Film Review: ‘Spectre’ (spoiler free)

Bond is back…

Starring:  Daniel Craig, Christoph Waltz, Lea Seydoux, Ralph Fiennes, Monica Belluci, Ben Whishaw, Naomie Harris, Dave Bautista, Andrew Scott, Rory Kinnear, Jesper Christensen

Directed by:  Sam Mendes / Written by:  John Logan, Neal Purves, Robert Wade and Jez Butterworth / 148 minutes

What’s it about?

Whilst the British Secret Service faces an uncertain future, James Bond receives a message from his past that puts him on a dangerous path as he seeks to uncover a sinister criminal organisation known as Spectre…

In review

Ian Fleming’s James Bond – 007 – returns to the big screen for the 24th official entry in the enduring and phenomenally popular spy film franchise.  With the overwhelming success of 2012’s Skyfall, Bond film producers Barbara Broccoli and Michael G. Wilson stoked the flames of anticipation by securing the return of Oscar Winning director Sam Mendes.  Spectre is a solid and thrilling, yet at times imperfect, follow up to that aforementioned game-changing Bond feature.  It’s a well-crafted and often exciting action thriller that perhaps suffers a little under the weight of high expectations and efforts to repeat and surpass the heights of Skyfall and arguably lead actor Daniel Craig’s finest hour, Casino Royale.  With Skyfall we were presented with an interesting progression of the modern Bond film which was more firmly rooted in the pages of Ian Fleming’s original novels and cerebral spy serial Tinker, Tailor, Soldier, Spy whilst melding the very best elements of Sean Connery’s tenure as the iconic spy.  What Spectre does is strive to heighten those elements to mostly positive results, with a few stumbles.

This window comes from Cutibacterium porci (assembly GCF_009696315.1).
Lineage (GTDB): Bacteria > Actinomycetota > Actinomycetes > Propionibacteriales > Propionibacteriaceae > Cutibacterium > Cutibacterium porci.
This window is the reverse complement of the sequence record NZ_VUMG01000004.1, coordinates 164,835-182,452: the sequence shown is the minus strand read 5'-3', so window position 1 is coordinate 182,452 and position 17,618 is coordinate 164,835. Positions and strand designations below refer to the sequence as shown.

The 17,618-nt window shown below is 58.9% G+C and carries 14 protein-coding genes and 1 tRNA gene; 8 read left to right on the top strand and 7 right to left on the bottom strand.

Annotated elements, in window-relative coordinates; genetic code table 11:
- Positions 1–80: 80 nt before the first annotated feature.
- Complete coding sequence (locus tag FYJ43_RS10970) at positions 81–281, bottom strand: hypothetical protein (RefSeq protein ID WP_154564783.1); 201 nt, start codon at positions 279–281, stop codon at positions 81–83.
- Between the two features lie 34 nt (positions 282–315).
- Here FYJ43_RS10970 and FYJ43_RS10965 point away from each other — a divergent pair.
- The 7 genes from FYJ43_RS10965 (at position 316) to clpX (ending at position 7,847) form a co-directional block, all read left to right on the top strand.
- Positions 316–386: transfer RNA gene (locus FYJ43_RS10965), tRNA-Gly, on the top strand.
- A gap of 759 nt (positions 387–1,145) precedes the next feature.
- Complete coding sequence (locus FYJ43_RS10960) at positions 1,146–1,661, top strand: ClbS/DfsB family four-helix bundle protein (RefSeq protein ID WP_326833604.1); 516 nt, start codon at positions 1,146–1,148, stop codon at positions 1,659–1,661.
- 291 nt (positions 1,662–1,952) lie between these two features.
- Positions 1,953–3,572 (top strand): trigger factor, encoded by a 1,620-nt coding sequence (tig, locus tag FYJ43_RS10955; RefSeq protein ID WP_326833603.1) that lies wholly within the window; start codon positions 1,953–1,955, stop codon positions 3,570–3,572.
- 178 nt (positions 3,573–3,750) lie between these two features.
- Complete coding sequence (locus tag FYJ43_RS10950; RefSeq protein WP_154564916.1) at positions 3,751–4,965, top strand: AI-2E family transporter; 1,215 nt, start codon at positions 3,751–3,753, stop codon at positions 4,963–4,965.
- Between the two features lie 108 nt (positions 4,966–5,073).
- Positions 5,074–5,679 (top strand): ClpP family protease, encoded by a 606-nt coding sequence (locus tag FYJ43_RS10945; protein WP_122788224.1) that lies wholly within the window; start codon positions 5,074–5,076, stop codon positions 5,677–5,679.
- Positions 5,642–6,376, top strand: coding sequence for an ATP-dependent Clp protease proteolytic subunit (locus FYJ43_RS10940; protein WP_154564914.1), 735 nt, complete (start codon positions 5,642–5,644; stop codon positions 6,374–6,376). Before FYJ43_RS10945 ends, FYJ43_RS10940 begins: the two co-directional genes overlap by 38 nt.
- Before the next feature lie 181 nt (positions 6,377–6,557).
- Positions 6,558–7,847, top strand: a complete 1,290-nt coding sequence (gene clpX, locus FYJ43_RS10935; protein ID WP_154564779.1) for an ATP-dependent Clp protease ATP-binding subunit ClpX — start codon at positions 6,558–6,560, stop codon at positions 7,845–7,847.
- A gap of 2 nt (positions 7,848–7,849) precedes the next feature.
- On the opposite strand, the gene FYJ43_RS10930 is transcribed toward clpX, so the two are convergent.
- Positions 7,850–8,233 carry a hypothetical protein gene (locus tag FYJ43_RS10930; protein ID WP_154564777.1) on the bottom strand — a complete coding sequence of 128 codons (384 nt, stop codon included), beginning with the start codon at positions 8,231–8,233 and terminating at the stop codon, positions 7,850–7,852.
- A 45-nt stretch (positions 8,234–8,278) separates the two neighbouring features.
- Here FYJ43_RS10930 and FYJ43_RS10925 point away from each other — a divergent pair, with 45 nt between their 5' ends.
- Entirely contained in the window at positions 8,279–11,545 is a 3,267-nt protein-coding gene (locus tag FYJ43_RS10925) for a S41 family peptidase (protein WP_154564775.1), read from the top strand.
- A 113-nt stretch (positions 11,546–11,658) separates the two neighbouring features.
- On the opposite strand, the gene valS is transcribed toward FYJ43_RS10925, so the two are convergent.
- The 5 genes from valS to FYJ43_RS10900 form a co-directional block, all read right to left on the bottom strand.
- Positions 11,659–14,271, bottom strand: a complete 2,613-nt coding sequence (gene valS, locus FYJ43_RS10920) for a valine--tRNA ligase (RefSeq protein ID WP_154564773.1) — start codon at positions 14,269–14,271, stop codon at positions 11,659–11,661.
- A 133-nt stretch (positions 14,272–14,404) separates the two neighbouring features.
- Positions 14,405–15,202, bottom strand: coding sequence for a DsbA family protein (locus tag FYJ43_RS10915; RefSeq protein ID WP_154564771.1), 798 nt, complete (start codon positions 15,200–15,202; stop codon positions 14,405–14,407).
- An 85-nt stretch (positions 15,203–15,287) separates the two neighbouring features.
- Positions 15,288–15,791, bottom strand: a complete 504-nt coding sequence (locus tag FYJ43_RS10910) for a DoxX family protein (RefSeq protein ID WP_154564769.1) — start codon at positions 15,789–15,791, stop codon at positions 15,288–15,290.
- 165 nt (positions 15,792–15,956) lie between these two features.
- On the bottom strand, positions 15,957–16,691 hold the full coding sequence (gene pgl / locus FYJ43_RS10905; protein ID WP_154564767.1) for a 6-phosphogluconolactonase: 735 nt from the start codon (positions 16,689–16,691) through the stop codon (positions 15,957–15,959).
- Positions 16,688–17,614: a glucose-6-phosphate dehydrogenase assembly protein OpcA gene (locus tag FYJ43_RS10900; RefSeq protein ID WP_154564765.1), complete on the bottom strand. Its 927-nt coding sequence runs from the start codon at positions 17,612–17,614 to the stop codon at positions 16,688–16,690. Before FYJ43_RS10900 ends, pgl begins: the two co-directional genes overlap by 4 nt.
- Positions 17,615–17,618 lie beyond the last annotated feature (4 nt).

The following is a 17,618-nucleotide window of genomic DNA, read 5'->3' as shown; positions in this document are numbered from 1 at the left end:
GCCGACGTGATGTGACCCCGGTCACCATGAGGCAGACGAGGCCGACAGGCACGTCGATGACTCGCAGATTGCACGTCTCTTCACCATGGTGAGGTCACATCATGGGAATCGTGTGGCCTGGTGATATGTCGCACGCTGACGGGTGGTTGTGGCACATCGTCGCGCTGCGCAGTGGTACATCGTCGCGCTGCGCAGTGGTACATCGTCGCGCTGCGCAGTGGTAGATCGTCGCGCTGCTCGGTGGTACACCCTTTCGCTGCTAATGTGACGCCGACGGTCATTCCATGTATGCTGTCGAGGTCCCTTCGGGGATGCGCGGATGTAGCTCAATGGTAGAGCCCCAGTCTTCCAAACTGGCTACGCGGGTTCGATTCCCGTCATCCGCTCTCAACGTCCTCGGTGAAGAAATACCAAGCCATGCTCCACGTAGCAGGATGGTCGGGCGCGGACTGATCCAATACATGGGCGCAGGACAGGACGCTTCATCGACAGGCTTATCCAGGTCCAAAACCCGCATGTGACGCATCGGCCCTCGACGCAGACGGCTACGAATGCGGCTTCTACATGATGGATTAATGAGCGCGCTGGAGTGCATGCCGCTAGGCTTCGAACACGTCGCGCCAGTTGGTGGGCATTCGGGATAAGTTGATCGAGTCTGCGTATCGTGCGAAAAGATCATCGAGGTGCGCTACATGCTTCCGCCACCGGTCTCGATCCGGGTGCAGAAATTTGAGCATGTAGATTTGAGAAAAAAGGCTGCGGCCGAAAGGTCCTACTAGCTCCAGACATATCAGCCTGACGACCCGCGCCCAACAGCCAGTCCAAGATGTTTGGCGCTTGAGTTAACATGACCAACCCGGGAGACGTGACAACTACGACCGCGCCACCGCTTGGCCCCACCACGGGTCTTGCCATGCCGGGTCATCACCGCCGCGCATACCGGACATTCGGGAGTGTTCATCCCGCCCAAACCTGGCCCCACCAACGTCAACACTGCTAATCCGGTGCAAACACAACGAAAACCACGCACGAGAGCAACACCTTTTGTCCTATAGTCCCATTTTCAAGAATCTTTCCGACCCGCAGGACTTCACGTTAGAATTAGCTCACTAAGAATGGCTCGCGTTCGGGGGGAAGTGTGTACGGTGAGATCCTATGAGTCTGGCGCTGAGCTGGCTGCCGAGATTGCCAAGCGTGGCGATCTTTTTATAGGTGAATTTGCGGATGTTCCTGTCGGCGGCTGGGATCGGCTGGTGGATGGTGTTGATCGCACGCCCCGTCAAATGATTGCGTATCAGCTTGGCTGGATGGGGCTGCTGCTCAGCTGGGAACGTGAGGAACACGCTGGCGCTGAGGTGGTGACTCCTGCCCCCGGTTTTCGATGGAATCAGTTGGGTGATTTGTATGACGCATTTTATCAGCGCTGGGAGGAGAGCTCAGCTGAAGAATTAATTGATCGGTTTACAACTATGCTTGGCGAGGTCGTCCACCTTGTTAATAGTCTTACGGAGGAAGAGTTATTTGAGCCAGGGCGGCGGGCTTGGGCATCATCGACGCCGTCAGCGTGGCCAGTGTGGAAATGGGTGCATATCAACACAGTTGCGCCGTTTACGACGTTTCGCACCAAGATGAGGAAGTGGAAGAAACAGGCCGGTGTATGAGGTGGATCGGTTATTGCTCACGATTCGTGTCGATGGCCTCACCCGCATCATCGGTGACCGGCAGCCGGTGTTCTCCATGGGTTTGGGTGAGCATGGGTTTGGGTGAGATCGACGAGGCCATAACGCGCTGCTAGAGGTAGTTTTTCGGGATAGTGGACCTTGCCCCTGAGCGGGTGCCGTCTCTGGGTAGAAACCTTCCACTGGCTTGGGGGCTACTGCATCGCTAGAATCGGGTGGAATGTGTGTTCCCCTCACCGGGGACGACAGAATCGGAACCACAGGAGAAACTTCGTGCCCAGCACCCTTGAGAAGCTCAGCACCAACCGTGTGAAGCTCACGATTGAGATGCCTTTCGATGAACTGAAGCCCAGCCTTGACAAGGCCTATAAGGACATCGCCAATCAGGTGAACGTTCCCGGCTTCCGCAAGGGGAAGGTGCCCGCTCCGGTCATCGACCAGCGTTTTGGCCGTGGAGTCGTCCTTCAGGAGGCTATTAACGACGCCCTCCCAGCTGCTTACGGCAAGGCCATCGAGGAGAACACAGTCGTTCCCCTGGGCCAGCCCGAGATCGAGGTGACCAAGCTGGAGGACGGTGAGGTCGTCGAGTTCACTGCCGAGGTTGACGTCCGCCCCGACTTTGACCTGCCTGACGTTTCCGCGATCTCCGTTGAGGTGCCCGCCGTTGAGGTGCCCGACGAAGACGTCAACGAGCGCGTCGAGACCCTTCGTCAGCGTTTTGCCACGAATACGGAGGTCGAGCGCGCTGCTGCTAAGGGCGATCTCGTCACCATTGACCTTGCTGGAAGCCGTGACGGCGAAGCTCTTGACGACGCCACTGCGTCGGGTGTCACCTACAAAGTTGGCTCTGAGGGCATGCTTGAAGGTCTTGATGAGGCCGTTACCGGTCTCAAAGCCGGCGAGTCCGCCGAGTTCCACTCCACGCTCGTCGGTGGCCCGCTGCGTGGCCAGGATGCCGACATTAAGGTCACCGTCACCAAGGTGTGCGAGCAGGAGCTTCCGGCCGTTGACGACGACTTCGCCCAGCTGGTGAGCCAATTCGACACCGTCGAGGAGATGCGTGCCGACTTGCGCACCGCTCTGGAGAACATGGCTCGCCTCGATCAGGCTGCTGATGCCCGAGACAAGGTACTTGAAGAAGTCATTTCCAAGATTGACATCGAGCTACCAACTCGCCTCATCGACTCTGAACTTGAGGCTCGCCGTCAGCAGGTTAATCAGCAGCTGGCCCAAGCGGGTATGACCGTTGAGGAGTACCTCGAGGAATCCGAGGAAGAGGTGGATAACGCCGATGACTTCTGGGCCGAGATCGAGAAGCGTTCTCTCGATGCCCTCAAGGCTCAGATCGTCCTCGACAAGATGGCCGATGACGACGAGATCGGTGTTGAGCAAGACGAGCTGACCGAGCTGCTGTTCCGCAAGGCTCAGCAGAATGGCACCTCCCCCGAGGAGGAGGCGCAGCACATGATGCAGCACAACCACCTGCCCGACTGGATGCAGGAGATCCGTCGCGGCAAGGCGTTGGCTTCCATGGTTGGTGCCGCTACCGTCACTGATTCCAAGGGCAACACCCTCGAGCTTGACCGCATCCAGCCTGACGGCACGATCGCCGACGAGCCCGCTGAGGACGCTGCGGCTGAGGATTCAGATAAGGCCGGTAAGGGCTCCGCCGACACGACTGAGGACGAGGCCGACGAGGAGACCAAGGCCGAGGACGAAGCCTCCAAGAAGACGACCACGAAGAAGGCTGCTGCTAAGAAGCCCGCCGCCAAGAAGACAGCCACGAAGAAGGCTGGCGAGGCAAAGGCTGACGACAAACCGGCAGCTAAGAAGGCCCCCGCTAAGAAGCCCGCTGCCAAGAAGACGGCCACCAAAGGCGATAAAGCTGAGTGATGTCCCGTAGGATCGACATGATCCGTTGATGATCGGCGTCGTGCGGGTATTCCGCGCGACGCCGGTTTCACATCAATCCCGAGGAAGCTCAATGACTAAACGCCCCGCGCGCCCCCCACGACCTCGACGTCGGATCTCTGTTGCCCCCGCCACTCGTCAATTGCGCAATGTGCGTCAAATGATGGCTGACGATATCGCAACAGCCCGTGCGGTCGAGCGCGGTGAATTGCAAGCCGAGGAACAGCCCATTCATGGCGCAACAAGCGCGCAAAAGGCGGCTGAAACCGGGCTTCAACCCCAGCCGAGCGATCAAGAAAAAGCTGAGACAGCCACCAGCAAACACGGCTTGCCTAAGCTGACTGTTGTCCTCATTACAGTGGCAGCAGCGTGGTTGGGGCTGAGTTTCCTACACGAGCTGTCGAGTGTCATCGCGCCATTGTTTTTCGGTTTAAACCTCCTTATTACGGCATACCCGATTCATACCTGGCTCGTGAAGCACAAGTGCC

In celebration of what makes a proverbially “good” Bond film there is perhaps a little too much reverence to what has come before, homages to key moments in From Russia With Love, Goldfinger, On Her Majesty’s Secret Service and The Living Daylights (to name a few) are generally pleasing but also evoke a feeling of familiarity that wasn’t present in Skyfall.  There’s also an increase in humour which doesn’t always hit the mark (and even in the odd instance threatens to undermine the drama) and the film’s pacing can at times feel a little sluggish.

Despite these grumbles, the effects of which will likely diminish upon repeat viewings, Spectre certainly delivers the goods.  Daniel Craig makes an assured return as Bond, at ease with his effortless swagger, dapper demeanour and unreserved lethality – the best since Connery and the closest to Fleming’s interpretation of the character since Timothy Dalton.  Lea Seydoux, who had a memorable villainous stint in Mission: Impossible – Ghost Protocol, makes for a decent female foil to Craig’s Bond as the sparky Dr. Madeleine Swann and there are some fun moments to be had with Ben Whishaw’s Q and Naomie Harris’s Moneypenny.  Just as Whishaw gets his time in the field, Ralph Fiennes – returning as the new M – also gets a piece of the action as well as sharing some great scenes with Sherlock’s Andrew Scott, who plays the chief of a new intelligence agency poised to replace MI6 and the double-0 programme.

Spectre also provides a physically imposing (and largely mute) henchman in the mould of Jaws and Oddjob in the form of Mr. Hinx, a terrifying muscular powerhouse that’s an ideal fit for Guardians of the Galaxy’s Dave Bautista.  This ultimately brings us to double Oscar Winner Christoph Waltz’s main antagonist, Franz Oberhauser, a shadowy figure with connections to Bond’s past and a requisite agenda of evil.  Waltz is simply great with a wonderfully understated and nuanced portrayal that is non-the-less chilling and leaves the viewer in no doubt that he is a capable threat.

The film’s action sequences are second to none, aside from the exciting opening in Mexico City that’s on a par with Goldeneye, there are fist fights as bone crunching as those in Casino Royale, car chases that stand shoulder to shoulder with Quantum of Solace and a spectacular high-stakes finale that threatens to rival Skyfall.